the letter states. "Civilized, clean markets where one could buy
      decent goods have already been transformed into a garbage-strewn 'New
      Cherkizon' filled with crates of low-rate goods."
      One of the signers, Tatyana Rybakova, told "Vremya Novostey" that she
      has witnessed, "Crowds of Chinese who have pushed out even tradersfrom the Caucasus, with filth and unsanitary conditions everywhere"
      along with criminal gangs. The "Chinesefication" of the region, the
      letter warns, threatens to turn that part of the city into "a real
      ghetto" filled with "citizens of foreign countries that have
      completely different ways of life and mentalities than Russians."
      The article concluded with a short item from Interfax reporting that
      the huge Izmaylovsky market was also shut down and that 14 Vietnamese
      market traders working there now face deportation.
      While the basis for the letter writers' complaints may in some
      instances be justified, the use of language characterizing migrants as
      dirty and totally alien is clearly xenophobic, and in line with
      growing anti-migrant feelings among a large segment of the Russian
      public. According to a July 22 report posted on Jewish.ru, 62% of
      Muscovites report feeling antipathy towards migrants, a sentiment that
      the local and central government sometimes cater to for crassly
      political reasons.


      Facing Neo-Nazi Threats, Rostov Anti-Fascist Organization Accuses Prosecutors of Leaking Personal Data
      UCSJ, July 22, 2009

      In the wake of multiple murders and assaults on anti-fascist activists
      throughout Russia in recent years, an anti-fascist organization in
      Rostov-na-Donu is calling for an investigation into how neo-Nazis
      acquired the home address of its leader, Konstantin Baranov, according
      to a July 17, 2009 report by the Sova Information-Analytical Center.
      Mr. Baranov's address has appeared, along with several threats against
      his physical safety, on neo-Nazi web sites in recent weeks. The
      threats probably stem from the fact that his organization, Young
      Europe, has filed official complaints three times this summer against
      the organizers of neo-Nazi rock concerts in the city, which has become
      a hot spot for far-right music. Local authorities, however, have
      reportedly done nothing to stop the concerts, and either through
      neglect or some other motive, most likely leaked his home address to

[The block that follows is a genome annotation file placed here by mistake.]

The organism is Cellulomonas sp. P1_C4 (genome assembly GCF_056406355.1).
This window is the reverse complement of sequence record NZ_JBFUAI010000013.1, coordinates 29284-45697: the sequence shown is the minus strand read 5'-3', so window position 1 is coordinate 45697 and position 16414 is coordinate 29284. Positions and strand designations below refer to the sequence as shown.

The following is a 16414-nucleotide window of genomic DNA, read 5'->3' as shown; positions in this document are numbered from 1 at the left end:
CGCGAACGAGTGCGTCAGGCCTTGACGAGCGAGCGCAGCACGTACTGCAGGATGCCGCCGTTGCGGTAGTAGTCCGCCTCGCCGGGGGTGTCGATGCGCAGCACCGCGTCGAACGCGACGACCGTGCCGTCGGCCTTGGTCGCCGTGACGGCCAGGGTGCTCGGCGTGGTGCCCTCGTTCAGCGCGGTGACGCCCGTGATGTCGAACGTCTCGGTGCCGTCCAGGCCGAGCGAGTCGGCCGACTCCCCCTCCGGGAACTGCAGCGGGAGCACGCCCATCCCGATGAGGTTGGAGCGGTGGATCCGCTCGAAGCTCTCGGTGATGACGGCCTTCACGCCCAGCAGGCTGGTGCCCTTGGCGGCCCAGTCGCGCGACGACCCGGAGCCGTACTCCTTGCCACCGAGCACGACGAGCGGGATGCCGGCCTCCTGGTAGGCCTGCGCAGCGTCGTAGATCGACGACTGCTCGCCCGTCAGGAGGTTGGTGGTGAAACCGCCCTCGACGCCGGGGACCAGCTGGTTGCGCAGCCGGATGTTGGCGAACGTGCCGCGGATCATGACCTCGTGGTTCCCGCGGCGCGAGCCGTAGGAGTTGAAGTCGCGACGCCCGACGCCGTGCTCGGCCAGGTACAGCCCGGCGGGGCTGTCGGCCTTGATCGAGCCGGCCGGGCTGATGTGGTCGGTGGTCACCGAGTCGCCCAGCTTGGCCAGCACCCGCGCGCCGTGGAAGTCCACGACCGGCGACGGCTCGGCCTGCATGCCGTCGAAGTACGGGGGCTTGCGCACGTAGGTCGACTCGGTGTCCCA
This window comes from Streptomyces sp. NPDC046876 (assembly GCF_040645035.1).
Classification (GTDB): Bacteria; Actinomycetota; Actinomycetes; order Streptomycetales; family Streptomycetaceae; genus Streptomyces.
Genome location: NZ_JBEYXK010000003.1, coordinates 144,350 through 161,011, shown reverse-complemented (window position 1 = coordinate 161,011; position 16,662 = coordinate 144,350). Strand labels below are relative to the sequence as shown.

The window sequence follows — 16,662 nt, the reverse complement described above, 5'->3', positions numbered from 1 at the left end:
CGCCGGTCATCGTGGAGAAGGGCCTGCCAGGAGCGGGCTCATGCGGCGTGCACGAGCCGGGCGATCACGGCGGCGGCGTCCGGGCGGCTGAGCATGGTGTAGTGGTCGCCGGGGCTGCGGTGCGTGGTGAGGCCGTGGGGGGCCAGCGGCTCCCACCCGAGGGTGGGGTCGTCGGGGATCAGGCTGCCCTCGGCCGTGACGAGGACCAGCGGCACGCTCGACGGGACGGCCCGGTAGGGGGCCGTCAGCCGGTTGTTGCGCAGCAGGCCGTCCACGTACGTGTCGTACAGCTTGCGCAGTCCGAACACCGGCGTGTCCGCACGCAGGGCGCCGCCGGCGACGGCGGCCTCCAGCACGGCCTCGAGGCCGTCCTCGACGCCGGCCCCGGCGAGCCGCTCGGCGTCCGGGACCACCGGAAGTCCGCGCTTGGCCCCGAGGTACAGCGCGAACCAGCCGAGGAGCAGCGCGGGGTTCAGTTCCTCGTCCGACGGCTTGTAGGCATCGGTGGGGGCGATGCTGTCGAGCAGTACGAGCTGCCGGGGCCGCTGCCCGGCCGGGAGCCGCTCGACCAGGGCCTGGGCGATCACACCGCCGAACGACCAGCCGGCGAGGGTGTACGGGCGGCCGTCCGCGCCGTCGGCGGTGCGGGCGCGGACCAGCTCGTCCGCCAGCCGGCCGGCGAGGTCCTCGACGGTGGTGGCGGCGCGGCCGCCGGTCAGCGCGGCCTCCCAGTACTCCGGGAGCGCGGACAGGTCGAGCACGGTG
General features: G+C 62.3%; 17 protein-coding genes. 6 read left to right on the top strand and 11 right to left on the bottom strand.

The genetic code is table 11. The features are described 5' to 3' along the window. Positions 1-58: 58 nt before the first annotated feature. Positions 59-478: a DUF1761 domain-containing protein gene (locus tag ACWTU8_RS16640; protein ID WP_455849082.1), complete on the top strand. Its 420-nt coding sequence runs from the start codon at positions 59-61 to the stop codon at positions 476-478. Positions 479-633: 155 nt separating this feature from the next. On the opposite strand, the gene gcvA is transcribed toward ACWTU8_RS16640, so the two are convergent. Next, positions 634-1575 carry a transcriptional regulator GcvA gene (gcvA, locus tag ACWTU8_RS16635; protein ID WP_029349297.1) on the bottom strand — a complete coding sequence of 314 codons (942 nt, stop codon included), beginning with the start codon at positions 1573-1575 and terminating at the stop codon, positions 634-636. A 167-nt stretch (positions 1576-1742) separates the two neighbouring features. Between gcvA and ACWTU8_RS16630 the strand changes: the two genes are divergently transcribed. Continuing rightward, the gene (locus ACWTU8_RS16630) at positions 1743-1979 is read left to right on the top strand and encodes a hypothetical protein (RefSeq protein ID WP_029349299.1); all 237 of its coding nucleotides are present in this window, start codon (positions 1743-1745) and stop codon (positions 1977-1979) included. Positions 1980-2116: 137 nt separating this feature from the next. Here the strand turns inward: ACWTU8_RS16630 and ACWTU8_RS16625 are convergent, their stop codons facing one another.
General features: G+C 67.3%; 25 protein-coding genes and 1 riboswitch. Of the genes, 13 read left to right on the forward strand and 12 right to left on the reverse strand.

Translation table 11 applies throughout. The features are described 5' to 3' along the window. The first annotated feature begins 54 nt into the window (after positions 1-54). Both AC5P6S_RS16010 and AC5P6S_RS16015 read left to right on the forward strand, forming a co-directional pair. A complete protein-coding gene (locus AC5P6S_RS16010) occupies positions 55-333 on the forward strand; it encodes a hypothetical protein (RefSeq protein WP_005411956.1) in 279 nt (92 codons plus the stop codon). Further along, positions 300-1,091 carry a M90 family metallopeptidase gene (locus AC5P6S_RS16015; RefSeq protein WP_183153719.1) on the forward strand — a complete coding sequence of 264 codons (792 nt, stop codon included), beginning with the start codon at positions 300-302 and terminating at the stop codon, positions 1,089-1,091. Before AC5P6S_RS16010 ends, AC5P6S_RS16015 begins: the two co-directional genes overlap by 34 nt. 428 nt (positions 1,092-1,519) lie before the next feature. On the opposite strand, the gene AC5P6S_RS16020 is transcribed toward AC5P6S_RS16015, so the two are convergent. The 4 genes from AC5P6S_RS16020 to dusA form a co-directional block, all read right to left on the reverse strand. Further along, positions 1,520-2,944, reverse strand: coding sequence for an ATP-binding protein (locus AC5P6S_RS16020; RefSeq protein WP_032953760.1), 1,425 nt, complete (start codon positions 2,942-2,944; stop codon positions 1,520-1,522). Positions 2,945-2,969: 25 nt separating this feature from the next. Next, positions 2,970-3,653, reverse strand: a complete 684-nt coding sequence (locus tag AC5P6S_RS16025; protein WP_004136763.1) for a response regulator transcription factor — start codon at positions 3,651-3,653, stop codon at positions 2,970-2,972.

local extremists. In recent years, Nikolai Girenko, an anti-fascist
      campaigner, was murdered inside his St. Petersburg home, and Dmitry
      Krayukhin, an anti-extremist advocate, also has received multiple
      threats and had his address and phone number posted on neo-Nazi web


      Voronezh Court Sentences Man on Hate Crimes Charges
      UCSJ, July 24, 2009

      A court in Voronezh, Russia sentenced a man on hate crimes charges,
      according to a July 24, 2009 report posted on the news web site
      newsru.com. Vyacheslav Brusentsev, age 24, was found guilty of
      assaulting a youth from Azerbaijan in an attack motivated by ethnic
      hatred and sentenced to three years in prison. He has been a member of
      a local far-right group for over ten years in a city that has become
      notorious for its highly mobilized neo-Nazi gangs. The court
      established that in July 2007, the defendant and other still unknown
      people beat up their 16 year old victim on Democracy Street, and that
      Mr. Brusentsev yelled "Get out of Russia!" during the assault.
      After years of denying the scale of the problem, Voronezh prosecutors
      have recently been actively prosecuting hate crimes cases, including
      two earlier this month.


      Bigotry Monitor-UCSJ's weekly newsletter, Volume 9, Number 29, July 24, 2009

      On July 21, President Dmitry Medvedev pledged to support the study of religion in high schools and hiring chaplains for the military in what "could pose a major challenge to the constitutional separation of religion and state," "The Moscow Times" reported. He spoke at a meeting with top religious and government officials. The "traditional" Russian confessions affected are Russian Orthodoxy, Islam, Judaism, and Buddhism. Medvedev said he based his decision on suggestions sent to him by religious leaders.
      Education and Science Minister Andrei Fursenko said that only secular teachers would conduct classes on the history and culture of religion, which will require training for 40,000 people and hundreds of millions of rubles. The first classes on religion will start in several regions in March, he said. Defense Minister Anatoly Serdyukov said that the Armed Forces will hire up to 250 clerics and pay their salaries.
      Citing the constitutional separation of church and state, critics have raised questions about the legality of the Defense Ministry funding, according to "The Times." The newspaper called the two initiatives "among the most debated and controversial in Russian society" and quoted critics to the effect that the Orthodox Church is significantly better prepared than other faiths to place its priests in schools and garrisons. According to "The Times," teaching religious classes may degenerate into propaganda, while nonbelieving and non-Christian soldiers who do not want to attend
      religious services could be put at a disadvantage.
      Patriarch Kirill, the head of the Russian Orthodox Church, praised Medvedev's decision. Itar-Tass quoted Chief Mufti Ravil Gainutdin as saying that Medvedev's decision does not infringe upon "the rights of atheists" as it allows only "secular teachers" to teach religious culture. Chief Rabbi Berl Lazar expressed concern with "the problems of xenophobia and extremism."


      Russian Patriarch calls for unity with Ukraine